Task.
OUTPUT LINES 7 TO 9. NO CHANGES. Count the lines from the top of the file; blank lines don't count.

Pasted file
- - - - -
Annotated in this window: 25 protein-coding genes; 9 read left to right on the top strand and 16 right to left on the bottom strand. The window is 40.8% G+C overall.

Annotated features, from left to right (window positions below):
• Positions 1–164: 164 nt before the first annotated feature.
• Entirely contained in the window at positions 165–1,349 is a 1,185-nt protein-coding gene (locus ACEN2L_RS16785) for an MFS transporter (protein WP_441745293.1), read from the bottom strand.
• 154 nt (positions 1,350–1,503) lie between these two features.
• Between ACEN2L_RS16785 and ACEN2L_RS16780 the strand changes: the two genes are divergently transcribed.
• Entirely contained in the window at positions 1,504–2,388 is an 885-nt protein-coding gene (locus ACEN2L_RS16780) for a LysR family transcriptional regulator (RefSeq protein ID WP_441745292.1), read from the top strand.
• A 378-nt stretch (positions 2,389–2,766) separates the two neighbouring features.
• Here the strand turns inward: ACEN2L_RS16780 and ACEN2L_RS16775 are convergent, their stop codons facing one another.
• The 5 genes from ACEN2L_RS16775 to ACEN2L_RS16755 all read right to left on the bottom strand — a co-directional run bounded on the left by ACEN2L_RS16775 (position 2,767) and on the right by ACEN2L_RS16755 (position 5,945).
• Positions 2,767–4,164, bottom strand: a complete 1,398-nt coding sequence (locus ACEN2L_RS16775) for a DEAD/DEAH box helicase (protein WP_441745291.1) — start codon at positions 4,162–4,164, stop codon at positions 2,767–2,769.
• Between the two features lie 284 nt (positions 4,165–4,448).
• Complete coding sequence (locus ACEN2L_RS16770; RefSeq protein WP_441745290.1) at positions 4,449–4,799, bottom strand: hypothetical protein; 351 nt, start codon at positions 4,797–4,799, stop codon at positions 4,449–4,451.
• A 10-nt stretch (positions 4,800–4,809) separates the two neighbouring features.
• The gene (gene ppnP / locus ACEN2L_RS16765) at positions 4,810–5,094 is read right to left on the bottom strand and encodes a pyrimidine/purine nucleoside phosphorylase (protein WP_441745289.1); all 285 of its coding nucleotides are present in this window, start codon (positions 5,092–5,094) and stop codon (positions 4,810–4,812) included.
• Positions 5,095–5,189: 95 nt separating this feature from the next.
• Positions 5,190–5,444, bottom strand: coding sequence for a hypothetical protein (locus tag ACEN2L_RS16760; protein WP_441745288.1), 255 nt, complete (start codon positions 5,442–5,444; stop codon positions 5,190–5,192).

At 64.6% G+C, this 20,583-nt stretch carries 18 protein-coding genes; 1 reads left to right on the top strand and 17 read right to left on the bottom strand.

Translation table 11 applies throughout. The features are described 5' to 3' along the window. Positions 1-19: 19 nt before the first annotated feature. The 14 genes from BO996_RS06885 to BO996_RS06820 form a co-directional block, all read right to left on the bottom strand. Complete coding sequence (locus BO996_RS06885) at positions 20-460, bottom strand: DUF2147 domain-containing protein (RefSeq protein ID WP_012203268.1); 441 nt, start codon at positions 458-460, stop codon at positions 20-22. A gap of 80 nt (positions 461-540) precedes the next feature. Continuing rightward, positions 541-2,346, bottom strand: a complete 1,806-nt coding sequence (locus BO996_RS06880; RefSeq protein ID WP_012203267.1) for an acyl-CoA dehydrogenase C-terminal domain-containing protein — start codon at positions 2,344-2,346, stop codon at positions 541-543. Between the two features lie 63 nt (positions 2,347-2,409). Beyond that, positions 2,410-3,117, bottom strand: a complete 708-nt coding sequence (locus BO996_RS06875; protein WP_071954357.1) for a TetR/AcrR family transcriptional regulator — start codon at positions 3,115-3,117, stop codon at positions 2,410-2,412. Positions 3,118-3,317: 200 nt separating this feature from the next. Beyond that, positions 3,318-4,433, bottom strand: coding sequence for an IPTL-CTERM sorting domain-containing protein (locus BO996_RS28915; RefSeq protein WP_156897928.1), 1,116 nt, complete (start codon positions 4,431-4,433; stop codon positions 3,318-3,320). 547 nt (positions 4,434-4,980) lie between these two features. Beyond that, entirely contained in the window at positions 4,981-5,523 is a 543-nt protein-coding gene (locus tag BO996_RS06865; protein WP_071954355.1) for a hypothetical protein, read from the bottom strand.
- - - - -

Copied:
• Entirely contained in the window at positions 1,504–2,388 is an 885-nt protein-coding gene (locus ACEN2L_RS16780) for a LysR family transcriptional regulator (RefSeq protein ID WP_441745292.1), read from the top strand.
• A 378-nt stretch (positions 2,389–2,766) separates the two neighbouring features.
• Here the strand turns inward: ACEN2L_RS16780 and ACEN2L_RS16775 are convergent, their stop codons facing one another.